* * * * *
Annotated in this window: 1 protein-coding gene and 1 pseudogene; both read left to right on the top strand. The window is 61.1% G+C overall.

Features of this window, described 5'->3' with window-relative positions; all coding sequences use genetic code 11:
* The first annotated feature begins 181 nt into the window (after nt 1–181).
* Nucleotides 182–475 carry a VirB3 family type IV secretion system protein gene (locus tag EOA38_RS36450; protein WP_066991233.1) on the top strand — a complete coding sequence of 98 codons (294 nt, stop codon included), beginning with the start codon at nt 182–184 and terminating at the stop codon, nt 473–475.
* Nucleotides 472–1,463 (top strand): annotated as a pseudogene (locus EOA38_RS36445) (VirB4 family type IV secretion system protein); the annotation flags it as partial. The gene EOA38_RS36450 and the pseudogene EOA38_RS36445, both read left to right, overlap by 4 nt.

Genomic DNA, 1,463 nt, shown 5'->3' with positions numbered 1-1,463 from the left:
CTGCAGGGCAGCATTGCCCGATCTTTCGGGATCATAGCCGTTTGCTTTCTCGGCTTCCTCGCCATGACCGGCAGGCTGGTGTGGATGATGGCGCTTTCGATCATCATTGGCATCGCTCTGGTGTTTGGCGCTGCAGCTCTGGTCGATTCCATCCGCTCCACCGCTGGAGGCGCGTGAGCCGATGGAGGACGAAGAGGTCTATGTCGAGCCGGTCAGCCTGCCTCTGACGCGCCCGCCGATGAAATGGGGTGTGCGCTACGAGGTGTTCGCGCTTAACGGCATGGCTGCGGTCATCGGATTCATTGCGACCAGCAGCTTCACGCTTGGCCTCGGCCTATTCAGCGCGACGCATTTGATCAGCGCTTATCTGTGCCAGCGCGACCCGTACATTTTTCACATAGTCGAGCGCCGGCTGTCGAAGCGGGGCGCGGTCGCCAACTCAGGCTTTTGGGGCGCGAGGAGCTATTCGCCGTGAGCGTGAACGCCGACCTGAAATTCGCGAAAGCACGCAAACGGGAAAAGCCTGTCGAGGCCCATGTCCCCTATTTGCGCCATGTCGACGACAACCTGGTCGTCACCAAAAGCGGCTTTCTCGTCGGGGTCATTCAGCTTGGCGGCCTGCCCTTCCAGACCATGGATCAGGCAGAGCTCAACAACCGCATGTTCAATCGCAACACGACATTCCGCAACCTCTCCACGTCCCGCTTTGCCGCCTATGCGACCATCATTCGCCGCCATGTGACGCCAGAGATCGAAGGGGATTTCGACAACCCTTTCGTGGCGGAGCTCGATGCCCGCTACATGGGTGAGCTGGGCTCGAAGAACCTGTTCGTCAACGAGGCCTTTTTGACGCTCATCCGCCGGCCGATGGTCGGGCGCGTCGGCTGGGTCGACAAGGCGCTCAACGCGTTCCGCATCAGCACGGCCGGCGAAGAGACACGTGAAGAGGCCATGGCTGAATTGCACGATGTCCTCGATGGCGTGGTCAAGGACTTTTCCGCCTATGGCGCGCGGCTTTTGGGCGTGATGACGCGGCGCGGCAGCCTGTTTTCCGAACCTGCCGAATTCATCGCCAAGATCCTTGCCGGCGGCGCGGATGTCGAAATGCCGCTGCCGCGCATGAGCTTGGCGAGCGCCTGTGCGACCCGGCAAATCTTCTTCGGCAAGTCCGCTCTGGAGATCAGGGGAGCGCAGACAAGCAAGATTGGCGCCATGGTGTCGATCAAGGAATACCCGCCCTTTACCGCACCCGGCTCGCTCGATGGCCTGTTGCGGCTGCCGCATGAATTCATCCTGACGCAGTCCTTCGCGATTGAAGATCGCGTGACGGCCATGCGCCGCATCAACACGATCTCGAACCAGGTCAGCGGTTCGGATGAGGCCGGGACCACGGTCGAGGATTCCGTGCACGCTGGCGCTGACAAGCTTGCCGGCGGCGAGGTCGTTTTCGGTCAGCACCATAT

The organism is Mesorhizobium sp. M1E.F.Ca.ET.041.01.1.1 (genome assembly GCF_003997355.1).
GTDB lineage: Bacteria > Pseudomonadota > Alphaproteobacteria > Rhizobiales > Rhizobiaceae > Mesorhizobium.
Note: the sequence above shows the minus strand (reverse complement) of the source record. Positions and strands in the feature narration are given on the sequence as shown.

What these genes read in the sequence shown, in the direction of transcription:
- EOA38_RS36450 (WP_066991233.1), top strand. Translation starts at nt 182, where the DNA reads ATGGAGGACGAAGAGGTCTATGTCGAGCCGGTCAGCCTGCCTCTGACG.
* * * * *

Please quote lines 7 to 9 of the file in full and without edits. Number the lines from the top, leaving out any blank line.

CTGCAGGGCAGCATTGCCCGATCTTTCGGGATCATAGCCGTTTGCTTTCTCGGCTTCCTCGCCATGACCGGCAGGCTGGTGTGGATGATGGCGCTTTCGATCATCATTGGCATCGCTCTGGTGTTTGGCGCTGCAGCTCTGGTCGATTCCATCCGCTCCACCGCTGGAGGCGCGTGAGCCGATGGAGGACGAAGAGGTCTATGTCGAGCCGGTCAGCCTGCCTCTGACGCGCCCGCCGATGAAATGGGGTGTGCGCTACGAGGTGTTCGCGCTTAACGGCATGGCTGCGGTCATCGGATTCATTGCGACCAGCAGCTTCACGCTTGGCCTCGGCCTATTCAGCGCGACGCATTTGATCAGCGCTTATCTGTGCCAGCGCGACCCGTACATTTTTCACATAGTCGAGCGCCGGCTGTCGAAGCGGGGCGCGGTCGCCAACTCAGGCTTTTGGGGCGCGAGGAGCTATTCGCCGTGAGCGTGAACGCCGACCTGAAATTCGCGAAAGCACGCAAACGGGAAAAGCCTGTCGAGGCCCATGTCCCCTATTTGCGCCATGTCGACGACAACCTGGTCGTCACCAAAAGCGGCTTTCTCGTCGGGGTCATTCAGCTTGGCGGCCTGCCCTTCCAGACCATGGATCAGGCAGAGCTCAACAACCGCATGTTCAATCGCAACACGACATTCCGCAACCTCTCCACGTCCCGCTTTGCCGCCTATGCGACCATCATTCGCCGCCATGTGACGCCAGAGATCGAAGGGGATTTCGACAACCCTTTCGTGGCGGAGCTCGATGCCCGCTACATGGGTGAGCTGGGCTCGAAGAACCTGTTCGTCAACGAGGCCTTTTTGACGCTCATCCGCCGGCCGATGGTCGGGCGCGTCGGCTGGGTCGACAAGGCGCTCAACGCGTTCCGCATCAGCACGGCCGGCGAAGAGACACGTGAAGAGGCCATGGCTGAATTGCACGATGTCCTCGATGGCGTGGTCAAGGACTTTTCCGCCTATGGCGCGCGGCTTTTGGGCGTGATGACGCGGCGCGGCAGCCTGTTTTCCGAACCTGCCGAATTCATCGCCAAGATCCTTGCCGGCGGCGCGGATGTCGAAATGCCGCTGCCGCGCATGAGCTTGGCGAGCGCCTGTGCGACCCGGCAAATCTTCTTCGGCAAGTCCGCTCTGGAGATCAGGGGAGCGCAGACAAGCAAGATTGGCGCCATGGTGTCGATCAAGGAATACCCGCCCTTTACCGCACCCGGCTCGCTCGATGGCCTGTTGCGGCTGCCGCATGAATTCATCCTGACGCAGTCCTTCGCGATTGAAGATCGCGTGACGGCCATGCGCCGCATCAACACGATCTCGAACCAGGTCAGCGGTTCGGATGAGGCCGGGACCACGGTCGAGGATTCCGTGCACGCTGGCGCTGACAAGCTTGCCGGCGGCGAGGTCGTTTTCGGTCAGCACCATAT

The organism is Mesorhizobium sp. M1E.F.Ca.ET.041.01.1.1 (genome assembly GCF_003997355.1).
GTDB lineage: Bacteria > Pseudomonadota > Alphaproteobacteria > Rhizobiales > Rhizobiaceae > Mesorhizobium.